I had weeded here and there throughout my childhood, of course, but I'll never forget the weeds I stumbled upon while working my way through the rows of the corn crop. The corn was just beginning to grow and as I hunkered down next to a stalk to paw through the dirt, I glanced over and noticed that a weed had wound itself around the helpless plant. I began pulling at the bottom and had to unwrap the weed from the stalk, around and around and around and around. When I finally unraveled the entire weed, it was huge. Long. It was hard to believe that it was barely noticeable at first glance whilst wrapped around the stalk. I saw for the first time in a very blatant way how weeds "choke" plants. It isn't just a figure of speech--they actually strangle.
Strange as it seems, I found myself getting really ticked off at that weed. I mean, it was kind of horrific when you think about it: A silent killer that slowly wraps itself around its prey until that prey dies. I mean, seriously! Sure, it was just a weed, but it had overtaken that entire corn stalk. It just sickened me, really.
Now that we've moved to a bit more land, I've done my fair share of weeding. And every time I reach down to snatch a weed from our landscaping out front, I can't help but remember my time up North and my first real encounter with weeds. Even though I can't see the weed wrapping around the plants like I could with the corn stalk, I know that's what's happening under the surface of the soil, which is why the removal of the roots is the key to eliminating the weed effectively.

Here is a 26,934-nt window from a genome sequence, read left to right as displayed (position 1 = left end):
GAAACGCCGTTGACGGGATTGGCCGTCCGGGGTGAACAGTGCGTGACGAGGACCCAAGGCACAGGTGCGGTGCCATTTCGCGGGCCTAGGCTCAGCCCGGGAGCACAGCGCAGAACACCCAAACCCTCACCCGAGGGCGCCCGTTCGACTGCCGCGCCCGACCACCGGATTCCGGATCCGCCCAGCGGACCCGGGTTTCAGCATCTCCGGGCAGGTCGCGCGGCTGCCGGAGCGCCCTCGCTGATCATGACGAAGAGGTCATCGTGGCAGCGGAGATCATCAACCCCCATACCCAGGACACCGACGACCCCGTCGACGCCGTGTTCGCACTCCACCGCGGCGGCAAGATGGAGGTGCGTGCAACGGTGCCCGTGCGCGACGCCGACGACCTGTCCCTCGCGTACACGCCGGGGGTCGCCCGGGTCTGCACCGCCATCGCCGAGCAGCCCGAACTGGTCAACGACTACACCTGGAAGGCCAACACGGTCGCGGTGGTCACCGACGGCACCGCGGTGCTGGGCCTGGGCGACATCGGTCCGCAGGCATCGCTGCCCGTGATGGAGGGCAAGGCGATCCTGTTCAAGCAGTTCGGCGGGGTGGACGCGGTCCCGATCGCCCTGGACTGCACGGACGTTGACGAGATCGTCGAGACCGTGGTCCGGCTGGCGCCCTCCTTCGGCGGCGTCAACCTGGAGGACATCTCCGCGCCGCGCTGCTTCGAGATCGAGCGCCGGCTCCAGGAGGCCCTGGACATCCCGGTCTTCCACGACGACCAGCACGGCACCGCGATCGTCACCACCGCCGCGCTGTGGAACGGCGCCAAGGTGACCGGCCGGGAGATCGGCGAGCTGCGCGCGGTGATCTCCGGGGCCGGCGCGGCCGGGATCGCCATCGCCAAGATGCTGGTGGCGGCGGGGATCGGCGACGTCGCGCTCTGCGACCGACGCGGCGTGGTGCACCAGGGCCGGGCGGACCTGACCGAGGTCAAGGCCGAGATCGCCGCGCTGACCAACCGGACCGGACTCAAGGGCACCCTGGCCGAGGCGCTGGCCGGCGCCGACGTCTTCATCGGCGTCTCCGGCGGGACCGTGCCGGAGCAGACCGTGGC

I totally understand, now, the frustration of recurring sin and its similarity to weeds. For me, it's insecurity. Insecurity in how I raise my kids, how I look, the kind of wife I am, the kind of friend I am, the list goes on. And even when I think I have everything under control, I know that, beneath the surface, the attack still wages on.
And, really, that's the tricky thing with weeds. Even after they are gone and the surface of the soil is clean and smooth, their reappearance is inevitable. Weeds come back again and again because they are wild and it's what they do. You can't hate a weed for serving its purpose. So, you prevent. You lay down good soil and a barrier and you stay on guard. At the first sign of a weed, you snatch and spray and return to your post, ready to pounce. When I've prayed, sought godly counsel, and spent time reading Scripture, my insecurities begin to pale. I'm on guard. But when I let that guard down, I'm amazed at how quickly they spring up again.
I hope this doesn't seem like too cheesy of a comparison, but it's just a poignant one for me that I wanted to share with you. It's kind of where I'm at right now. And I want to encourage you to be on your guard today--that you will choose to bask in God's goodness and love, rather than fall prey to the disarming lie of sin.
That's all. Have a lovely day, friends.